has not had legitimate market in 12 years. What we call “the market” is a crude simulation that obscures the Federal Reserve’s Socialism for the Super-Wealthy: the vast majority of the income-producing assets are owned by the

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Why “This Sucker Is Going Down”

December 12, 2019

Once the contagion starts spreading, loose money won’t put the fires out.
As the nation’s political and economic leaders struggled to contain the 2008 financial meltdown, President George W. Bush famously summed the situation up: “If money doesn’t loosen up, this sucker will go down.”
Eleven years into the loose money recovery, this sucker is finally going down for reasons that have little to do with tight money and everything to do with the inconvenient fact that none of the structural problems have been addressed, much less actually fixed.
We live in a bizarre world dominated by magical-thinking, a world in which the Federal Reserve creating more dollars out of thin air is supposedly the solution to everything, while all the knotty structural

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The Taxonomy of Collapse

December 10, 2019

The higher up the wealth-power pyramid the observer is, the more prone they are to a magical-thinking belief that the empire is forever, even as it is crumbling around them.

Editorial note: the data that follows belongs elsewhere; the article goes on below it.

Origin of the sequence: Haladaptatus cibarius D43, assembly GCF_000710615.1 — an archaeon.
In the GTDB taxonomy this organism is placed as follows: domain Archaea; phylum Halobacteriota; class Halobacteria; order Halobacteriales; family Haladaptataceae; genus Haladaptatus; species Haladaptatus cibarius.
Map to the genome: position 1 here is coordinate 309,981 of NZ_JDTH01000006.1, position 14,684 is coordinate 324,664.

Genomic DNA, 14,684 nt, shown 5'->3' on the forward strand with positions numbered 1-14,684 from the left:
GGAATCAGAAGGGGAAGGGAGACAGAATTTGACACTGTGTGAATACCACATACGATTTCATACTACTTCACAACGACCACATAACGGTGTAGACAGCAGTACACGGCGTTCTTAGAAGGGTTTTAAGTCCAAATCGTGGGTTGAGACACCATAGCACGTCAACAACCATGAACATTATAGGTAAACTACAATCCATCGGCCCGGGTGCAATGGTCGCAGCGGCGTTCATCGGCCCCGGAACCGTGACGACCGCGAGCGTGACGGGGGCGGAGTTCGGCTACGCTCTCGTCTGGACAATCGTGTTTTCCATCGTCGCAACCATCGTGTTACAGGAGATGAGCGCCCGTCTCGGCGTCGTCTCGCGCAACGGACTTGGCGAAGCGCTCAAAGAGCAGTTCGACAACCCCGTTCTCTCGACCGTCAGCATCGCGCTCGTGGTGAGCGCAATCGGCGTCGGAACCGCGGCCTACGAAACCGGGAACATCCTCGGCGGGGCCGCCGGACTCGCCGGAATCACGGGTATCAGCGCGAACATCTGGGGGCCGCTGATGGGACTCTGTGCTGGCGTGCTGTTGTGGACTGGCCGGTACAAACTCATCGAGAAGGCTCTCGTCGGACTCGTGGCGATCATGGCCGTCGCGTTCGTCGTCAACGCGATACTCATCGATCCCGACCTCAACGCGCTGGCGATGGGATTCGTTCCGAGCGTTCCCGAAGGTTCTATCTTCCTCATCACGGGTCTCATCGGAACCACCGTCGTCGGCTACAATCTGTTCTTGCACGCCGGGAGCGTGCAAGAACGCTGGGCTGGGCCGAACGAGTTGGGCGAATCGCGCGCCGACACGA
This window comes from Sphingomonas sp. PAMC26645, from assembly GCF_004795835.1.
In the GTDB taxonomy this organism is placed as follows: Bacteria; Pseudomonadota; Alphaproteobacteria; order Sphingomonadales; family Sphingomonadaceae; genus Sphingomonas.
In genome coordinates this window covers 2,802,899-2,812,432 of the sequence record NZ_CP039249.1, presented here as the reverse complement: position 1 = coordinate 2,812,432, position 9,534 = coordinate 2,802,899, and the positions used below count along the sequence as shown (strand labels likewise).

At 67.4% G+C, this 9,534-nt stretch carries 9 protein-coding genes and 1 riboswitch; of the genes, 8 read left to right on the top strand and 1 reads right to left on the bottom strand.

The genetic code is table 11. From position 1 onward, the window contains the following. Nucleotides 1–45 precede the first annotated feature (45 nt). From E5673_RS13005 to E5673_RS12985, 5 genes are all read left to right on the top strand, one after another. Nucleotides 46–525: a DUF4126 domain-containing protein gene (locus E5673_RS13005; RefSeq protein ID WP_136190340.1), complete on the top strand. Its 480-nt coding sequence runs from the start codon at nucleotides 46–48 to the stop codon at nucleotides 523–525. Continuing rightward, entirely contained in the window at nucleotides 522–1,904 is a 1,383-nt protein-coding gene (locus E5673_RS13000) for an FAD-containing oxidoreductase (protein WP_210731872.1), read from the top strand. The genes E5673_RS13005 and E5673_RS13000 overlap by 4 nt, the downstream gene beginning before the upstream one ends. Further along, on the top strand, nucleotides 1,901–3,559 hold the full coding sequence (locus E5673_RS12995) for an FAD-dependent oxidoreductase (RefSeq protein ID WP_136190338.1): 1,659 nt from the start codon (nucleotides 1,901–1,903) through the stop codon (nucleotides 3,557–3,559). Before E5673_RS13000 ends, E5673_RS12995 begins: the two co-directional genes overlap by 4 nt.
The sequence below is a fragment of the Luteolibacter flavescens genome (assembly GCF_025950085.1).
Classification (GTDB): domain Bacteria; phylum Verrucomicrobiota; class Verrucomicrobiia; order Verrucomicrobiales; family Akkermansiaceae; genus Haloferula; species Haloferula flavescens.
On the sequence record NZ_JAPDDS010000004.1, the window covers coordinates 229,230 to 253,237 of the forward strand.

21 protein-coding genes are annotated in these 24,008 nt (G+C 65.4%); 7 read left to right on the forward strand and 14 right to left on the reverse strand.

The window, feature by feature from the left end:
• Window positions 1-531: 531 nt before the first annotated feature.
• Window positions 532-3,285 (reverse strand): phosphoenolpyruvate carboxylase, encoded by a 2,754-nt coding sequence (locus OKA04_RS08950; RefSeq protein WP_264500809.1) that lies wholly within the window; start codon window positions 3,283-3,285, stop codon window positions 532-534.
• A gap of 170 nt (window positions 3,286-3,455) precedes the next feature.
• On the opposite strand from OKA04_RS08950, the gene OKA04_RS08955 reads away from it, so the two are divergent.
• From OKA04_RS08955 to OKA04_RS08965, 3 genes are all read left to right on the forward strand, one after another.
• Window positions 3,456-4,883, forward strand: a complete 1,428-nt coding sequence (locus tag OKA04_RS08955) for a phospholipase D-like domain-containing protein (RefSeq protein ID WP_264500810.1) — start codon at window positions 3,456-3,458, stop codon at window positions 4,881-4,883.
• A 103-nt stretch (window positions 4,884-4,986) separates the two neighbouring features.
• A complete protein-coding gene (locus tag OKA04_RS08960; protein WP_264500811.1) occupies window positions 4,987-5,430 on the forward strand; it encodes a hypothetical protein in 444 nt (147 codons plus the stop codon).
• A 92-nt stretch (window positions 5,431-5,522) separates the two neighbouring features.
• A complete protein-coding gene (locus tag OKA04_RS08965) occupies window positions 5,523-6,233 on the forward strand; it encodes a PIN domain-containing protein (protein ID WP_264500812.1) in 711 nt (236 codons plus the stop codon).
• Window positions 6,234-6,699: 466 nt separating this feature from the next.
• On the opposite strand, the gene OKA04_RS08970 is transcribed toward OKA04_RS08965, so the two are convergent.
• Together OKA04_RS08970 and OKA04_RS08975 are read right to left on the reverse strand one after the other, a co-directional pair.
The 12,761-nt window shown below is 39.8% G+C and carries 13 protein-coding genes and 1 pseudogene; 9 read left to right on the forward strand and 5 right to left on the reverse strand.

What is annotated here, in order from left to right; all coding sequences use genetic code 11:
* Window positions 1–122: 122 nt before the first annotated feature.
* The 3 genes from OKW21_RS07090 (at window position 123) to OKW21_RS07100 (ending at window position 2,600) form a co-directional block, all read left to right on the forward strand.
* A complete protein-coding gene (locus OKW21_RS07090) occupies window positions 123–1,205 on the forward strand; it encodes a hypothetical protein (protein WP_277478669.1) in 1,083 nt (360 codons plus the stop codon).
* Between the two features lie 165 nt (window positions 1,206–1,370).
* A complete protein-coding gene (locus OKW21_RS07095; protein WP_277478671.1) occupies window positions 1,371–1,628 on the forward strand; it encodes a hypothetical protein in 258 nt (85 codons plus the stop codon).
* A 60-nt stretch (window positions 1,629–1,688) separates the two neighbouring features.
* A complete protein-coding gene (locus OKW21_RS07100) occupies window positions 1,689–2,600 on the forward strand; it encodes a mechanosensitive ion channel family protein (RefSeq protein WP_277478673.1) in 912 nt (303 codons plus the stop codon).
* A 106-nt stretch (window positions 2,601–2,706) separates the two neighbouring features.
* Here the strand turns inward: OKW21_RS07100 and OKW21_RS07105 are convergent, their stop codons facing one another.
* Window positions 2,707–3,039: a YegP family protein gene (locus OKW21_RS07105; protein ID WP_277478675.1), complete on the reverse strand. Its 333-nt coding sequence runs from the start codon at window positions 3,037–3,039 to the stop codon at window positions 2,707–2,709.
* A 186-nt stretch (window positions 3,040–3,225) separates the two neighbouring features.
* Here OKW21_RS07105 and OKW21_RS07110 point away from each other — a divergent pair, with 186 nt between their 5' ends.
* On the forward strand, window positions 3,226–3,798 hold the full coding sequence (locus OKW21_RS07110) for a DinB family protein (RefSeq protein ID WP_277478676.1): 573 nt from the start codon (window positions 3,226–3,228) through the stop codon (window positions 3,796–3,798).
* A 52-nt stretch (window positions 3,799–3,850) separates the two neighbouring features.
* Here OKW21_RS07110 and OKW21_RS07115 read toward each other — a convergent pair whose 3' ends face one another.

How great nations and empires arise, mature, decay and collapse has long been of interest for a self-evident reason: if we can discern a template or process, we can predict when the great nations and empires of today will slide into the dustbin of history.
One of the justly famous attempts to lay out the stages of expansion, zenith, decline and collapse is Sir John Glubb’s 1978 The Fate of Empires. Succinct and deeply informed, Glubb’s essay lists these stages:
The Age of Pioneers (outburst or Boost Phase)
The Age of Conquests
The Age of Commerce
The Age of Affluence
The Age of Intellect

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Costs Are Spiraling Out of Control

December 6, 2019

And how do we pay for these spiraling out of control costs? By borrowing more, of course.
If we had to choose one “big picture” reason why the vast majority of households are losing ground, it would be: the costs of essentials are spiraling out of control. I’ve often covered the dynamics of stagnating income for the bottom 90%, and real-world inflation, i.e. a decline in purchasing power.
But neither of these dynamics fully describes the relentless upward spiral of the cost basis of our economy, that is, the cost of big-ticket essentials: housing, education and healthcare.
The costs of education are spiraling out of control, stripping households of income as an entire generation is transformed into debt-serfs by student loan debt.

Wages aren’t keeping up –